Aquatic Sciences

, 80:43 | Cite as

Litter decomposition is driven by microbes and is more influenced by litter quality than environmental conditions in oil palm streams with different riparian types

  • Darshanaa Chellaiah
  • Catherine M. Yule
Research Article


Rapid and extensive conversion of tropical forests into oil palm (Elaeis guineensis) (OP) plantations pose serious threats to tropical stream processes. To mitigate land use change impacts on stream ecosystems, retention of riparian vegetation is typically proposed. We evaluated the effectiveness of a gradient of riparian qualities in oil palm streams: (1) natural forest; (2) OP-native forested buffer; (3) OP-native understory, no chemical input (OPOP) and (4) OP-no buffer, to mitigate impacts on in-stream litter processing. Leaf bag method entry using two leaf species of contrasting litter quality (Macaranga tanarius and OP) were deployed into streams. Across all riparian types, microbes were the main drivers of decomposition with negligible macroinvertebrate shredding activities. Leaf decomposition rates were more influenced by litter quality than changes in environmental conditions in the different riparian types. Across all sites, native Macaranga litter decomposed approximately 5× faster than OP litter possibly due to high structural compounds in OP leaves. Macaranga litter was also more susceptible to changes in environmental conditions as leaf decomposition positively correlated to phosphorus and potassium content. However, OP leaves were resilient to stream environmental changes and decomposed slower only at OPOP sites. These varying responses reveal complex interactions within tropical stream ecosystems. We suggest that riparian management strategies as well as plans to restore functioning in degraded tropical streams should ensure a wide diversity of native riparian tree species in order to effectively mitigate adverse OP plantation impacts on tropical stream functioning.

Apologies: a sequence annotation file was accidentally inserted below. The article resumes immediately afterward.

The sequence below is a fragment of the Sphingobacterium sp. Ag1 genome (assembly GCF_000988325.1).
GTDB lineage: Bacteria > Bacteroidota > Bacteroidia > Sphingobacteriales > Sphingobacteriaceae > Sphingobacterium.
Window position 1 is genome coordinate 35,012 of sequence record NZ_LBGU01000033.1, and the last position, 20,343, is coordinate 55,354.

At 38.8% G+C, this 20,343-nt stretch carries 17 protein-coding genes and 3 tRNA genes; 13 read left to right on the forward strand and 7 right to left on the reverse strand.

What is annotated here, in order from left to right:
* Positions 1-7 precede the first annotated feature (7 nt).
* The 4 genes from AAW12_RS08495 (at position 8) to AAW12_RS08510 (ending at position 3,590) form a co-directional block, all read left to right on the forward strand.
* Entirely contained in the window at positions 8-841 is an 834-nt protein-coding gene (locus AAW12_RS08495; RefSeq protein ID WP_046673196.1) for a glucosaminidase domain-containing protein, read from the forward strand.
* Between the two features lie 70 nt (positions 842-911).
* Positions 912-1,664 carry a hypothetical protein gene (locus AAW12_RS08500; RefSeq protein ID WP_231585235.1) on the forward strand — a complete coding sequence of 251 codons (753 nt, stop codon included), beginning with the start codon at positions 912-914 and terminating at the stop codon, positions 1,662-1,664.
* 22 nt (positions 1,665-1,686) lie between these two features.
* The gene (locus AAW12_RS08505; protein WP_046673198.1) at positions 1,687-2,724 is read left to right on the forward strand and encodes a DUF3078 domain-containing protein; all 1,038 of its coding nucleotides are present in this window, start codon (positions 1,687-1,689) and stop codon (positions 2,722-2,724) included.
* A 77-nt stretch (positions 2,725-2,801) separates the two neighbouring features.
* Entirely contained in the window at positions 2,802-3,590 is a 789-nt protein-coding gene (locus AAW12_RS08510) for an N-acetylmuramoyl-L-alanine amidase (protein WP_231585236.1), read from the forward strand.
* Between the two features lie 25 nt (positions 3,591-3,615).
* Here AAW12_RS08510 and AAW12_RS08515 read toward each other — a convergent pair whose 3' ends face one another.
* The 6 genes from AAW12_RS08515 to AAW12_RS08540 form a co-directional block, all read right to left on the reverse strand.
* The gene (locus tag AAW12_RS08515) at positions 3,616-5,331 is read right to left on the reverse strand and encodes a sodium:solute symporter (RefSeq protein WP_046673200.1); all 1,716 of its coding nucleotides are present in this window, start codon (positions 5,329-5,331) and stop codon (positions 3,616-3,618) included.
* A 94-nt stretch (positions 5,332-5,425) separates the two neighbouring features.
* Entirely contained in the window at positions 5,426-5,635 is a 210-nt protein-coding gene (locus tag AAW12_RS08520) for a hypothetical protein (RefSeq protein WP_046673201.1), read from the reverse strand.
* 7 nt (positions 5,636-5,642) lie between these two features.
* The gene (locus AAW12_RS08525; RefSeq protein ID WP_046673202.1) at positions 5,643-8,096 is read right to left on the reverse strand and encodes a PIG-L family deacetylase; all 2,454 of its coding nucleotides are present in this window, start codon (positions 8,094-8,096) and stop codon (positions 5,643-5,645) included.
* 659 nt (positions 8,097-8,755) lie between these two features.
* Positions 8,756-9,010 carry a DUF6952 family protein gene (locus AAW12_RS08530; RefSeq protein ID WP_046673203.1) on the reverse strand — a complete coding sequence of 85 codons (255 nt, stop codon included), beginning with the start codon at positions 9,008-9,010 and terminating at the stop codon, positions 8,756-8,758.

Microbial decomposition Riparian buffer Land use change Litter quality Stream functioning 



We thank all staff from Sabah Softwoods Berhad and Benta Wawasan Sdn Bhd oil palm plantations for all their help and field support throughout sample collections, especially Mr. Ram Nathan and Mr. Jamalludin Paseh and family from SSB and also Mr. Yusrin Yusof and the Survey Department crew from BW. Also, many thanks to Dr. Holly Barclay for supervision in the completion of DC’s project. Many thanks to Mr. Theebaan Govindasamy for lab and field assistance. This work was part of DC’s Ph.D. project with field work and laboratory analyses performed with funding from Monash University Malaysia and The Rufford Foundation (17634-1) obtained by DC.


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Authors and Affiliations

  1. 1.Monash University MalaysiaPetaling JayaMalaysia

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